A former high court judge has suggested that judges hearing difficult legal cases could be allowed to call in colleagues to give a second opinion.
Lord Coulsfield asked whether lone judges should make big decisions
Lord Coulsfield spoke in the wake of the collapsed World's End murder trial in Edinburgh, when the judge ruled there was not enough evidence.
He told BBC Scotland there was an issue as to whether such major decisions should be taken by a single judge.
The Scottish Government has already hinted at legal reforms.
Judge Lord Clarke dismissed the case against convicted killer and rapist Angus Sinclair, who was accused of murdering two teenage girls 30 years ago, saying that the Crown had insufficient evidence to proceed.
Christine Eadie and Helen Scott, both 17, were last seen in the World's End pub in Edinburgh and their bodies were found dumped in East Lothian.
It has also emerged that cross-party talks on far-reaching reform of the legal system are to take place, Justice Secretary Kenny MacAskill said.
He added that he believed giving the Crown the right to appeal a judge's decision, not a jury's, needed to be investigated.
The changes - including the removal of "double jeopardy", the ban on suspects being tried twice for the same crime, and giving the Crown the right to appeal - could form part of new criminal justice legislation scheduled for late 2008.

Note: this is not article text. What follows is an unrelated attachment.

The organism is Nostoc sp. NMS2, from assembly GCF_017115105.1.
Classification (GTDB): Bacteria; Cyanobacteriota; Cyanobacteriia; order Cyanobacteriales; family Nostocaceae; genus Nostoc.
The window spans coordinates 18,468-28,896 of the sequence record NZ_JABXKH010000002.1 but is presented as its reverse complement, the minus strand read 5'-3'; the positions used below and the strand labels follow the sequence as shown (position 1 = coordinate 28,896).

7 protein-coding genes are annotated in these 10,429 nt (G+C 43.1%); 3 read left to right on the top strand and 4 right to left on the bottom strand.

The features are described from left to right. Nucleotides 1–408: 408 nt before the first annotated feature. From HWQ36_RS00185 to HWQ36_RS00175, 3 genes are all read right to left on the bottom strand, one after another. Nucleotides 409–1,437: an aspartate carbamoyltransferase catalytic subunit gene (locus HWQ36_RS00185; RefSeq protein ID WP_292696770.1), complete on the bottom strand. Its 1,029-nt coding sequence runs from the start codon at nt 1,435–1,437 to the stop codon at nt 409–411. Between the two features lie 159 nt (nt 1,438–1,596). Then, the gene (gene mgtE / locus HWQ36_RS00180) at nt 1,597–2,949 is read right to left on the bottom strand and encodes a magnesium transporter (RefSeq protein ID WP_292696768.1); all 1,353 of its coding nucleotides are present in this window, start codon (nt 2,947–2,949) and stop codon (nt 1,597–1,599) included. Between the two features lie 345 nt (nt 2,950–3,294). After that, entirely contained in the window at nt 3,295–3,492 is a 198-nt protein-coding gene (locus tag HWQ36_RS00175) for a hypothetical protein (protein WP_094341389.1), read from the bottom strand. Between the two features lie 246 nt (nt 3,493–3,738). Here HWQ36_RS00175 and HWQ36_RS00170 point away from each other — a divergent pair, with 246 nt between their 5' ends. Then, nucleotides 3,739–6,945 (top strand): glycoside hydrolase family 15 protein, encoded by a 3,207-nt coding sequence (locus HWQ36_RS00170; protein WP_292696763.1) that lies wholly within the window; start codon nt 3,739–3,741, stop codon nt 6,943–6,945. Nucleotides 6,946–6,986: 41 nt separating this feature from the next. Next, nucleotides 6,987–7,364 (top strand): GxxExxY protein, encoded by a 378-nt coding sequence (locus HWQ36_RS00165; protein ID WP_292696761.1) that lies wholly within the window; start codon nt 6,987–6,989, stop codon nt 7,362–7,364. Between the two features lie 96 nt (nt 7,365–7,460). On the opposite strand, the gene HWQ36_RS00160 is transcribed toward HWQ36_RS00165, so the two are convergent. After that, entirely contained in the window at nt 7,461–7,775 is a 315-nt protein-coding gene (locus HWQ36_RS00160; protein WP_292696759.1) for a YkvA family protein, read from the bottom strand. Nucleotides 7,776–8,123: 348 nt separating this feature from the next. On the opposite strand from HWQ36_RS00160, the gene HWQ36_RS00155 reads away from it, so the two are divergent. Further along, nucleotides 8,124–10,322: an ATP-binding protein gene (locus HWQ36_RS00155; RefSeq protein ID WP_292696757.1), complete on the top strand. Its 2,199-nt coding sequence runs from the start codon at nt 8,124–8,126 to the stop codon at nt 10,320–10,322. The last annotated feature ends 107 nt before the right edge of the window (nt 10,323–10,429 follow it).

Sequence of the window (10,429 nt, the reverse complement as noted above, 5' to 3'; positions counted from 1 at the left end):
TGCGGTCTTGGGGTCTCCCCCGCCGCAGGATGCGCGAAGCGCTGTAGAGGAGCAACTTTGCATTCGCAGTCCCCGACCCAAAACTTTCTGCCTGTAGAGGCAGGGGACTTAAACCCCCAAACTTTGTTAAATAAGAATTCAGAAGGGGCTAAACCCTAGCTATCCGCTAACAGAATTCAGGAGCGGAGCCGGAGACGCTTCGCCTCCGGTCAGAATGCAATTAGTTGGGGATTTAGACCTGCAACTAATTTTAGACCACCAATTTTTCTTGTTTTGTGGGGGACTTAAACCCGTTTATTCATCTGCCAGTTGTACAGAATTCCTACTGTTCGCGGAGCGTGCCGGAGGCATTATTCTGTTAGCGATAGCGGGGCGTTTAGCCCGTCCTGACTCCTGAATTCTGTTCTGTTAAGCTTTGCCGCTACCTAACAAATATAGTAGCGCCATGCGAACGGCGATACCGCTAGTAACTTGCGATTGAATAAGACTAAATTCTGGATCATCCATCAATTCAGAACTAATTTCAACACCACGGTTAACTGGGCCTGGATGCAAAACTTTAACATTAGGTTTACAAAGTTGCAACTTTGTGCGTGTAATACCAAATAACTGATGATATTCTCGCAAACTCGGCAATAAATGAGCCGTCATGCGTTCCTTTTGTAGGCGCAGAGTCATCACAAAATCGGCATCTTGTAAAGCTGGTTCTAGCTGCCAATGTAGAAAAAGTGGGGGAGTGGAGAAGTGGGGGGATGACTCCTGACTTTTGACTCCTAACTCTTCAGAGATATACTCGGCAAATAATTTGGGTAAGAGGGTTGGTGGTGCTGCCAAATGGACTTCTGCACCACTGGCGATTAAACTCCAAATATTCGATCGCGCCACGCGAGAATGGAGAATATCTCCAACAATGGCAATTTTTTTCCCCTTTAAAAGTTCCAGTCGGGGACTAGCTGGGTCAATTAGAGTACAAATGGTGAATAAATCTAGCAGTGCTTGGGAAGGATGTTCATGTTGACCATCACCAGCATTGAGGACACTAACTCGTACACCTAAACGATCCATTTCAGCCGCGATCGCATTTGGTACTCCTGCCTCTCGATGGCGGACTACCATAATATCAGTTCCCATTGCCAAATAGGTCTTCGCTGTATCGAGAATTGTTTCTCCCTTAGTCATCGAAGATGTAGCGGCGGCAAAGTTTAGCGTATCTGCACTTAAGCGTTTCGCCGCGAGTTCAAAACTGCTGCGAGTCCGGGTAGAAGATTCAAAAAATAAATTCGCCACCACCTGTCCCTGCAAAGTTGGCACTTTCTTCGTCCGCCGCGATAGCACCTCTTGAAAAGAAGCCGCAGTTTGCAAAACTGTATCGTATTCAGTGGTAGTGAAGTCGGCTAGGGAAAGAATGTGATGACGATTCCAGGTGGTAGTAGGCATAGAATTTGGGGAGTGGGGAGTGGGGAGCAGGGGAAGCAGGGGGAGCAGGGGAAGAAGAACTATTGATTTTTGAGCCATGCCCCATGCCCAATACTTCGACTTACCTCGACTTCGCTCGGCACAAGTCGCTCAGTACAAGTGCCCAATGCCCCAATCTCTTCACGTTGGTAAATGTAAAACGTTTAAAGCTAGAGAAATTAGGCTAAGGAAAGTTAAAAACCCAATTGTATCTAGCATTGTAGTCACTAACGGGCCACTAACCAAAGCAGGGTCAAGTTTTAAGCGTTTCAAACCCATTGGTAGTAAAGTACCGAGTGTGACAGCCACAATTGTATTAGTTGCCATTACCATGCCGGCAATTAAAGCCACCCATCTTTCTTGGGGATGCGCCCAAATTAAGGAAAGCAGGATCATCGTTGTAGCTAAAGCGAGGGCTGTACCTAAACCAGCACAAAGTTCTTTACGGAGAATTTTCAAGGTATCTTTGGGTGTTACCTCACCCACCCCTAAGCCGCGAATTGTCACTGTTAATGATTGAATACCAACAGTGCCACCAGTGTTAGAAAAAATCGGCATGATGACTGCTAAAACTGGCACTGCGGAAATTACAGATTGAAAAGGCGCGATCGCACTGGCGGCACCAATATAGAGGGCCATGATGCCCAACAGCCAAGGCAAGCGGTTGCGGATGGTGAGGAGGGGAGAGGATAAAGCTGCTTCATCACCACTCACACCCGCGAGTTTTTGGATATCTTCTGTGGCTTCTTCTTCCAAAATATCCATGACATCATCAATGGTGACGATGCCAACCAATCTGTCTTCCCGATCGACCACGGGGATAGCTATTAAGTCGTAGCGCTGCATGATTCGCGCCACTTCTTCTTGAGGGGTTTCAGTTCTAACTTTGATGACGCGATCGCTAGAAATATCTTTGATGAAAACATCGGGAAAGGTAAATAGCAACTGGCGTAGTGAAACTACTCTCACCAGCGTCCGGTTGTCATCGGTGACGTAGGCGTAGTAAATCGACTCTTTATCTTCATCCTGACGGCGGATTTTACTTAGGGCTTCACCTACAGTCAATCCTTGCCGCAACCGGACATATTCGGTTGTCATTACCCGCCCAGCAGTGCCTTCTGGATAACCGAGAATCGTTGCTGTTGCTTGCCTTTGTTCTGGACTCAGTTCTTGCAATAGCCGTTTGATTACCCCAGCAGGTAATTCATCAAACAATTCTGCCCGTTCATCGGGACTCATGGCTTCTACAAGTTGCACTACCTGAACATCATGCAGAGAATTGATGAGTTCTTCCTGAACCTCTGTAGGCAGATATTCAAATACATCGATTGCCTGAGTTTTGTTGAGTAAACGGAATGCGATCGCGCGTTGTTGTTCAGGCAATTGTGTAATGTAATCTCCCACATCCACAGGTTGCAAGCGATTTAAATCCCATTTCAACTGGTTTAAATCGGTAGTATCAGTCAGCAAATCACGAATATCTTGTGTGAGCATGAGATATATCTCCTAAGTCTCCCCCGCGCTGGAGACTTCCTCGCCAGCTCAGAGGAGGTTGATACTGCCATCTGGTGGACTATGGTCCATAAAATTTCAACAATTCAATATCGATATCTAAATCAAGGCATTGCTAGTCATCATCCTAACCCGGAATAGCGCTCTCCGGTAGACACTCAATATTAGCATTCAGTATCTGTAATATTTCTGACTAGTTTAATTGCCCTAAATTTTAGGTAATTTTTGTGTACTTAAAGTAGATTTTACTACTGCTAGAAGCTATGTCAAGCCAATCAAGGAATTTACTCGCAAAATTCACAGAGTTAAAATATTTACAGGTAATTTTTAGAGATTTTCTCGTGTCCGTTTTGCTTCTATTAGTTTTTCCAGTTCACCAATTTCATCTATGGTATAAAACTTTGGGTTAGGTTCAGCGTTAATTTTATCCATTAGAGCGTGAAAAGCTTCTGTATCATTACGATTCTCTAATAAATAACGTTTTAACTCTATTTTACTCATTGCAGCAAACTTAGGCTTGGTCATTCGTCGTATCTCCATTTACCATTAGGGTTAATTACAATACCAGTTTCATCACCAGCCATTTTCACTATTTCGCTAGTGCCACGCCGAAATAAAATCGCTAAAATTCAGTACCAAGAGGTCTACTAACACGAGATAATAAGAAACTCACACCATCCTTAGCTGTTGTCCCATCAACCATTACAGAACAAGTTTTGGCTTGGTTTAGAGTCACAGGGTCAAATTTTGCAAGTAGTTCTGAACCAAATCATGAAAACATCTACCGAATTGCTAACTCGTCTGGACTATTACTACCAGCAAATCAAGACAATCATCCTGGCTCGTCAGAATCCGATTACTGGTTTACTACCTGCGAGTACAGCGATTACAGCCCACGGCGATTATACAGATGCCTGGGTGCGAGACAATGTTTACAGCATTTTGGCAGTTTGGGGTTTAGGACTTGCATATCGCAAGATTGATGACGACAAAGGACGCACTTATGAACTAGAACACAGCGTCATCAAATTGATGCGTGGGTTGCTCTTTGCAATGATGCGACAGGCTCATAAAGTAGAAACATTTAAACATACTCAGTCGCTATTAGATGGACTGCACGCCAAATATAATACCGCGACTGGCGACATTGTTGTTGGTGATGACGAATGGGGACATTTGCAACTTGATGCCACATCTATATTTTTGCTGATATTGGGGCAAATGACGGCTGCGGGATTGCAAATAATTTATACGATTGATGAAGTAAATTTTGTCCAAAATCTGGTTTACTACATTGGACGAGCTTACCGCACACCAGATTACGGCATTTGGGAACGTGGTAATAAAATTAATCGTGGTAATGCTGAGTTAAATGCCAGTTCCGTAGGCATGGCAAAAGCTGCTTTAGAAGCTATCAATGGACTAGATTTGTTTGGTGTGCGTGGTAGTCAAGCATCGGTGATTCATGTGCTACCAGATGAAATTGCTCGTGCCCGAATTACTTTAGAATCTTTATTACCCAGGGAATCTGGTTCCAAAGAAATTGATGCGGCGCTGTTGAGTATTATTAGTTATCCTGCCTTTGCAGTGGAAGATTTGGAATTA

Ministers will also consult on allowing an accused person's previous convictions to be revealed to the jury during a trial.
Meanwhile, Lord Coulsfield, one of the judges who heard the trial of the two men accused of the Lockerbie bombing, told BBC Radio Scotland's Sunday Live programme: "The real issue here is whether a decision of the magnitude that Lord Clark had to take should always be taken by a single judge.
Helen Scott and Christine Eadie were murdered in 1977
"I think we have to think about it whether it's possible to make some kind of arrangement. It was done at one time in the high court in the old days before the court of criminal appeal existed, that judges could call in one or two of their colleagues to sit with them to hear a difficult legal matter.
"I think those are the sort of lines we should be thinking about."
In a statement to the Scottish Parliament on the World's End case, Lord Advocate Elish Angiolini, Scotland's top prosecutor, said Crown evidence had established a circumstantial case against Sinclair.
Ms Angiolini, who has supported a change in the law to allow the Crown to appeal certain criminal cases if they are thrown out of court, said DNA evidence providing a partial match to Sinclair found on items of underwear worn by Christine Eadie and Helen Scott, which were used as ligatures or bindings by the killer, was not presented to court.
The Lord Advocate said the evidence was "low probability" and could only have shown that Sinclair came into contact with the underwear and stronger DNA evidence had already been presented.
Speaking later on BBC Scotland's Politics Show, Lord Coulsfield said: "Unless you really knew what the DNA evidence was, unless you really studied it, you couldn't say whether or not the Advocate Depute was right to take the course that she did, you couldn't say whether the evidence could have made any difference."